As of last Friday, just three groups have spent nearly $1.4 million to keep Gov. Scott Walker’s (R) ally David Prosser on the Wisconsin Supreme Court — 40 percent more than Prosser’s opponents have spent to defeat him. Moreover, new evidence unearthed by the Center for Media and Democracy suggests that Prosser’s advantage comes from a familiar source. Nearly $400,000 of Justice Prosser’s support comes from Citizens for a Strong America (CSA), a group with close ties to the billionaire Koch brothers:
[E]ven though Citizens for a Strong America lists no staff on its website, its website name was purchased by John W. Connors of Milwaukee, who has been a leader of “Americans for Prosperity,” a right-wing group chaired by oil billionaire David Koch. On the domain registration through “Go Daddy!,” the holder of the web address listed is for Connors and the business address is listed as 1126 S 70th Street, Suite S420, in Milwaukee, along with a gmail address. … This address is the same street address as Americans for Prosperity (AFP) in Wisconsin. AFP is listed as holding offices on the second floor of that building. It is not clear how many suites in the building are leased by AFP. […]
In other documents on the web about him, Connors’ work email address is listed as at afphq.org and he is described as involved in grassroots campaigns and marketing for AFP. He has been with AFP for a couple of years. During college, Connors interned for Walker and worked on his campaign.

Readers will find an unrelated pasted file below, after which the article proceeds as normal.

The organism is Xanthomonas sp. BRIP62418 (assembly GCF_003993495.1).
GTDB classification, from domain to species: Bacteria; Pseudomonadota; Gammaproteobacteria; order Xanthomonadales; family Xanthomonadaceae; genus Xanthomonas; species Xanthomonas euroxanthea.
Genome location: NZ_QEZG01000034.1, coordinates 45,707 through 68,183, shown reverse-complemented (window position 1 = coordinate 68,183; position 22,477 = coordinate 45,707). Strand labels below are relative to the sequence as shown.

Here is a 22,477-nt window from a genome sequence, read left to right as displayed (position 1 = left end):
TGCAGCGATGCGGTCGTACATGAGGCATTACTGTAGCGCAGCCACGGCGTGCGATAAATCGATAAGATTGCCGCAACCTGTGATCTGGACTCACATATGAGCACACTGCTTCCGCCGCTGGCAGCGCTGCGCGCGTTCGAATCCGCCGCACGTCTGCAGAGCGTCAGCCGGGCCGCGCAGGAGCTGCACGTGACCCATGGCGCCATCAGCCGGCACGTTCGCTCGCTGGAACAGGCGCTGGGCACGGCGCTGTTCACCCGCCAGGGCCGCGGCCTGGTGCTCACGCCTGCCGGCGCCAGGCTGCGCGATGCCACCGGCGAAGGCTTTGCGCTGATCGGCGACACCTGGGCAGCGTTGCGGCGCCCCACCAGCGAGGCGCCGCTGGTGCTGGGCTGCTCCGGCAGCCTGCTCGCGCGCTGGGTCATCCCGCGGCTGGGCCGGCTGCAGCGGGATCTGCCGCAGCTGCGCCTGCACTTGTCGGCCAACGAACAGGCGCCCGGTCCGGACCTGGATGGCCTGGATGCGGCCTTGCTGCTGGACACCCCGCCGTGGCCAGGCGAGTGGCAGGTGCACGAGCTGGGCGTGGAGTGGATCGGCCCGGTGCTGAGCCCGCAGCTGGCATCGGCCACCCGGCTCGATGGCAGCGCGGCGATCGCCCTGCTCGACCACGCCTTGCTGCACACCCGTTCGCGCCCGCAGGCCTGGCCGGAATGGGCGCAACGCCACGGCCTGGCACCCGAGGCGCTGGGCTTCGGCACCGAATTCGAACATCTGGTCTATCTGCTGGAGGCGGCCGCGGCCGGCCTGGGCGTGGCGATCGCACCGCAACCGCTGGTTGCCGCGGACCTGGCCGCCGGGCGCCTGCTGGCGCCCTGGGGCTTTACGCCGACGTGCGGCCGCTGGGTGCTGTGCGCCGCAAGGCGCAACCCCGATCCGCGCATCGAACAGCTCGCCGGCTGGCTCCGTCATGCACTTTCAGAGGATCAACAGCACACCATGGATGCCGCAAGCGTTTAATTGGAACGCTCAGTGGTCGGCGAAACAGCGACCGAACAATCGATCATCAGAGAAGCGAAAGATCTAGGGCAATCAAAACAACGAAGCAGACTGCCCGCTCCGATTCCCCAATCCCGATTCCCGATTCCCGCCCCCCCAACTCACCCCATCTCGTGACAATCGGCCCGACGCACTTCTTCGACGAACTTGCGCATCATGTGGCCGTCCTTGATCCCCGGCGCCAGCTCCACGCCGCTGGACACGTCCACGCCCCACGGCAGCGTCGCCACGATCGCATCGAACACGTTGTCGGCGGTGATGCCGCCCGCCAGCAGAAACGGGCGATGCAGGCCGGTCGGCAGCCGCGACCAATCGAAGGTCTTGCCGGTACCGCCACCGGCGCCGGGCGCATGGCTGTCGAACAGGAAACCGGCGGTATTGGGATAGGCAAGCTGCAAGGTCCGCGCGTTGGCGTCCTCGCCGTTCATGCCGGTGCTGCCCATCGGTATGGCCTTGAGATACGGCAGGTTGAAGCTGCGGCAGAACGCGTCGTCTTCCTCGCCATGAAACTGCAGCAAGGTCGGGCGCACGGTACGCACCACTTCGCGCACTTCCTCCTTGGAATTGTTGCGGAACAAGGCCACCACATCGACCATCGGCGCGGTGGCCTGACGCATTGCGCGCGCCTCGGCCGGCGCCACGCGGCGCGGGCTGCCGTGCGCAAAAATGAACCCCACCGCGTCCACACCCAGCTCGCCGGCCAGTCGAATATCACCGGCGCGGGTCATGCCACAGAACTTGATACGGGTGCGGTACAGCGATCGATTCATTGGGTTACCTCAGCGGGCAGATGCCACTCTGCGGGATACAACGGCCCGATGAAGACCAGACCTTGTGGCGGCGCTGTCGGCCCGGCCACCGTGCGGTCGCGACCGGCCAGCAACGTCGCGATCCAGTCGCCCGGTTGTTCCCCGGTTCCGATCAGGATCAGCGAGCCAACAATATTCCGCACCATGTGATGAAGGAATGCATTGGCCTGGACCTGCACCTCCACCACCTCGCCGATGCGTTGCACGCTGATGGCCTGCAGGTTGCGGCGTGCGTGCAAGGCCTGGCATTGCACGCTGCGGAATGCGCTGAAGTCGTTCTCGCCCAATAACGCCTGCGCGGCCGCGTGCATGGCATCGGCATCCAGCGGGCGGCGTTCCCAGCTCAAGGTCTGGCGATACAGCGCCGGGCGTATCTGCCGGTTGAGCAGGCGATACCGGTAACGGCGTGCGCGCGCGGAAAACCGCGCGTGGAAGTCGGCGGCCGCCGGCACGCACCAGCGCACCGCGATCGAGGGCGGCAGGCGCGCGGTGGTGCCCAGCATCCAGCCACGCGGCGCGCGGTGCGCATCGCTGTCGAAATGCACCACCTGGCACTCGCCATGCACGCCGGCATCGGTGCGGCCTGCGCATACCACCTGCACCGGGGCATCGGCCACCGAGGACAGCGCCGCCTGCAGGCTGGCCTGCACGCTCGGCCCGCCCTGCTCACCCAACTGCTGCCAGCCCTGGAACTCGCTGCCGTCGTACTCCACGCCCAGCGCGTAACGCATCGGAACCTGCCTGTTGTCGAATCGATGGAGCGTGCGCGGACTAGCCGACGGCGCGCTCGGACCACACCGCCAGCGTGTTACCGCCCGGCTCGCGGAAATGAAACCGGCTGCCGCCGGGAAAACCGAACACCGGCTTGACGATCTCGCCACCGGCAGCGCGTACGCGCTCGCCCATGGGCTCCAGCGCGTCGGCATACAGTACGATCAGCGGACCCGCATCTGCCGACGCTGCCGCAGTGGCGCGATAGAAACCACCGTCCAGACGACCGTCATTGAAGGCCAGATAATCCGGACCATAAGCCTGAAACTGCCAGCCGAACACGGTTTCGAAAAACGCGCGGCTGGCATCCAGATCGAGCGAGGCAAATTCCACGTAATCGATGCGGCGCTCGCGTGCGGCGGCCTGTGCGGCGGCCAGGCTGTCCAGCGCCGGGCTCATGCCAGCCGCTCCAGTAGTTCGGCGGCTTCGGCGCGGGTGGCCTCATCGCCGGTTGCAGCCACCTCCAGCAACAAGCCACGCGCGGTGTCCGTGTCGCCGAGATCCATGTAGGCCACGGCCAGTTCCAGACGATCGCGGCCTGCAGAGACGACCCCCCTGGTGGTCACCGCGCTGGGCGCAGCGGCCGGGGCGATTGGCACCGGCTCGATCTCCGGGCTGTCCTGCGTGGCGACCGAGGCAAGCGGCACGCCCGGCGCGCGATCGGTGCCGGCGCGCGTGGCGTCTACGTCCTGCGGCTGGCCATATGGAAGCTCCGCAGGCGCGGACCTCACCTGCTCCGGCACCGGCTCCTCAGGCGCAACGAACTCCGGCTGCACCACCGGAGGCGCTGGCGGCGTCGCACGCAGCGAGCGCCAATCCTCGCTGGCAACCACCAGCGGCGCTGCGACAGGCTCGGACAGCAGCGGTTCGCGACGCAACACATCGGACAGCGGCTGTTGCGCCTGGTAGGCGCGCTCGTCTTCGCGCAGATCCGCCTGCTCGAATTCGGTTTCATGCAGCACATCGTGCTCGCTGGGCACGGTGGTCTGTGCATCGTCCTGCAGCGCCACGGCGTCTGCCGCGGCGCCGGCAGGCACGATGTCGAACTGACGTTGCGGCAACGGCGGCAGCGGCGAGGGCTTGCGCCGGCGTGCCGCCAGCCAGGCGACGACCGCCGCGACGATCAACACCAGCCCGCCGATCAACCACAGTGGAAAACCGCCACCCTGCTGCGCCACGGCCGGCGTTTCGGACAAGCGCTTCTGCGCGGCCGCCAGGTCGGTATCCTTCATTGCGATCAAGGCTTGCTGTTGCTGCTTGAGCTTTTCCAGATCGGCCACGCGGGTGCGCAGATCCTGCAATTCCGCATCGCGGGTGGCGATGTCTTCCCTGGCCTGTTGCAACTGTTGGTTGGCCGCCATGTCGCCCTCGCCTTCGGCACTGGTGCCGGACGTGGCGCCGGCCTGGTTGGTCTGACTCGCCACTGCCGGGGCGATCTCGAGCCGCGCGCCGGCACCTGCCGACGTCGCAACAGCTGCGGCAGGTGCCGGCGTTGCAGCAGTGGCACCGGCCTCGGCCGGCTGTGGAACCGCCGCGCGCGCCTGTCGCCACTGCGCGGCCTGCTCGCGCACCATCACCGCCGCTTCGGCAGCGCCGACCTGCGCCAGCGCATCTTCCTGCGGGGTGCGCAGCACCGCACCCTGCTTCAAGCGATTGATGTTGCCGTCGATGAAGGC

CSA also shows the same kind of disregard for the truth that is typical of Koch-funded operations. Their flagship ad accused Prosser’s opponent, prosecutor JoAnne Kloppenburg, of jailing an 80 year-old farmer, and was labeled “ridiculously false” by a leading non-partisan fact-checking site.
Nor is CSA the only right-wing group fighting tooth and nail to keep Walker’s ally on the court. After Prosser allowed corporate lobbyists from an organization called Wisconsin Manufacturers & Commerce to write the state supreme court’s “justice-for-sale” ethics rules, WMC rewarded Prosser with nearly $600,000 in corporate-funded ads. The anti-tax advocacy group Club for Growth also kicked in over $400,000 for Prosser.
Of course, none of these corporate efforts to buy a supreme court seat would have been legal just a few years ago. Wisconsin banned corporations from buying state elections in 1905, but that law effectively ceased to exist when the Supreme Court opened the floodgates of corporate campaign funds in its infamous Citizens United decision.